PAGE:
Maylis de Kerangal’s Mend The Living, which explores the emotional and physical complexities of organ donation, has been named as the £30,000 winner of the 2017 Wellcome Book Prize.
It is only the second novel to win the award, which celebrates the best new books that engage with an aspect of medicine, health or illness, and the first text in translation, with the translation written by Jessica Moore.
de Kerangal’s is also the first French author to win the prize and it is the first time a MacLehose Press title has been honoured with the award.
Spread across a timeline of just 24 hours, novel tells the story of Simon Limbeau’s heart – from the fatal car accident that cuts short his life, to the moment when his heart will begin to beat again in the body of someone else.
It beat off competition from fellow shortlisted titles How to Survive a Plague by David France (USA) (Picador, Pan Macmillan), When Breath Becomes Air by Paul Kalanithi (USA) (The Bodley Head, Penguin Random House), The Tidal Zone by Sarah Moss (UK) (Granta Books), The Gene by Siddhartha Mukherjee (USA) (The Bodley Head, Penguin Random House) and I Contain Multitudes by Ed Yong (UK) (The Bodley Head, Penguin Random House), to claim the prize.
The judging panel praised Mend The Living's lyrical exploration of the emotional, physical and practical complexities of organ donation.
A film adaptation of the book will be screened in UK cinemas from 28th April, directed by the acclaimed French film director Katell Quillévéré, starring Tahar Rahim, Emmanuelle Seigner and Anne Dorval.
Author Val McDermid, chair of the judges, said the novel was “compelling” and “ambitious”.
“Mend the Living is a metaphorical and lyrical exploration of the journey of one heart and two bodies,” she said. “Over 24 hours we travel from trauma to hope, discovering both the humane aspect of organ donation and the internal dramas of those affected by it. Compelling, original and ambitious, this novel illuminates what it is to be human.”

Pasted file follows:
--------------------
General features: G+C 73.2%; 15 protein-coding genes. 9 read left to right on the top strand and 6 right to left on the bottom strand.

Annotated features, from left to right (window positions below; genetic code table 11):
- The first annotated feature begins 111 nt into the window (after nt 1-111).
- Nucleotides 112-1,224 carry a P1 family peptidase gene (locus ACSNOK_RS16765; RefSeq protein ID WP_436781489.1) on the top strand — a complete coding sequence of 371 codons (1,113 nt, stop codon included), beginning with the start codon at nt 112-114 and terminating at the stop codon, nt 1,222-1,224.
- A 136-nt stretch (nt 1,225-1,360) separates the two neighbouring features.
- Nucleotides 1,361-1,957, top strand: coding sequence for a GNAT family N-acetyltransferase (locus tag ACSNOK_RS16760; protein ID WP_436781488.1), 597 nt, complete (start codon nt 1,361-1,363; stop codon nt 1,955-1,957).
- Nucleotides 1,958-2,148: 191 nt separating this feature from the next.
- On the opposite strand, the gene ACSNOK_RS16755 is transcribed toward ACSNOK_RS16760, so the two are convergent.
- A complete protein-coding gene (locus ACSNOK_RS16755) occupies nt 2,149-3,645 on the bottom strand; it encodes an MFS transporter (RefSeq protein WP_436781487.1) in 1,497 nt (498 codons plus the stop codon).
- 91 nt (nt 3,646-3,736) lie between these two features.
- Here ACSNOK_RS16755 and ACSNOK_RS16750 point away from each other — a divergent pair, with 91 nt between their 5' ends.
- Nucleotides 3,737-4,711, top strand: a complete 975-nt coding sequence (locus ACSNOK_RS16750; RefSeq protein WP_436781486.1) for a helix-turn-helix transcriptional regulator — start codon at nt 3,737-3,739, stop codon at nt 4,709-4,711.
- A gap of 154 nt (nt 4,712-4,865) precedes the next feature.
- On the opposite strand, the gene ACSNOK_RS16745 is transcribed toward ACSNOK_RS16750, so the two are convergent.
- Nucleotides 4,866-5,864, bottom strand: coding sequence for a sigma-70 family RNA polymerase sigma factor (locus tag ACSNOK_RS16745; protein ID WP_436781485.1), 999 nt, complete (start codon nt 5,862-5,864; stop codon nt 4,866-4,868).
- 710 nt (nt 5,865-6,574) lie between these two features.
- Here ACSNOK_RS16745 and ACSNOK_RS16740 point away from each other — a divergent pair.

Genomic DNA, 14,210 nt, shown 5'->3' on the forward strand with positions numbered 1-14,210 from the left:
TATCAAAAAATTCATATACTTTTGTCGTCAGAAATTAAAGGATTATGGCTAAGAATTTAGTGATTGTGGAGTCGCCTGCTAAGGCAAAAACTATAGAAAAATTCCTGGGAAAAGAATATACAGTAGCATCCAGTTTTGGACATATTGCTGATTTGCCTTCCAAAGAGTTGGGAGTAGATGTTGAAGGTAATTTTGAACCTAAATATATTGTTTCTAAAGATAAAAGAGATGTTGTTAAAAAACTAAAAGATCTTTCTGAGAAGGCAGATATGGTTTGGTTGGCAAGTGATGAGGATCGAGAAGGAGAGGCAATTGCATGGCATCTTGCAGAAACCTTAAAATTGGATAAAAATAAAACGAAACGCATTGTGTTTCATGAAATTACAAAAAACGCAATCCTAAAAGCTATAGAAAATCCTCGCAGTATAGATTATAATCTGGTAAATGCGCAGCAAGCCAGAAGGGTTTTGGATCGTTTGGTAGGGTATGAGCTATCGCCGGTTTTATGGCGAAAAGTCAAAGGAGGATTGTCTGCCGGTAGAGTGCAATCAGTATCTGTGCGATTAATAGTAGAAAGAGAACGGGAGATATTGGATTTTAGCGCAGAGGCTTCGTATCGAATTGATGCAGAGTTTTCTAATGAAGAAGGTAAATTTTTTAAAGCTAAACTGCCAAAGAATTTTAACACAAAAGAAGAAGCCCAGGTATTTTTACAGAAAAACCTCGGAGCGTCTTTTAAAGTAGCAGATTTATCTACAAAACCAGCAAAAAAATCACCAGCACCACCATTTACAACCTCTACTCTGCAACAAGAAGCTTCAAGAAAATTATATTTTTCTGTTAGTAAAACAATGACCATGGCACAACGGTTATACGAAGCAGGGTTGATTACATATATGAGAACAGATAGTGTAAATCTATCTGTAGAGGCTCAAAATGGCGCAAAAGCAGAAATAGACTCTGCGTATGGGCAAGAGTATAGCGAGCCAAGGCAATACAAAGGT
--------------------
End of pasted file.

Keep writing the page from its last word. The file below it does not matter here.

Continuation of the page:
Kirty Topiwala, publisher at Wellcome Collection and Wellcome Book Prize manager, said the title offered a “valuable” insight into organ donation.
“The quality of submissions for the 2017 Wellcome Book Prize has been exceptionally high, and we are thrilled that the judging panel has chosen Mend the Living as our winner,” Topiwala said. “Not only it is an incredibly powerful and emotionally affecting novel – beautifully translated by Jessica Moore – but it offers a valuable insight into organ donation, and brings new understanding to the lives touched by the transplant process.”
As Mend the Living is a novel in translation, the £30,000 prize money will be divided, with two thirds awarded to the author and one third to the translator.
Last year’s winning title It's All in Your Head by Suzanne O’Sullivan saw a 242% boost in print sales through Nielsen BookScan immediately after its victory was announced, shifting 17,353 copies.
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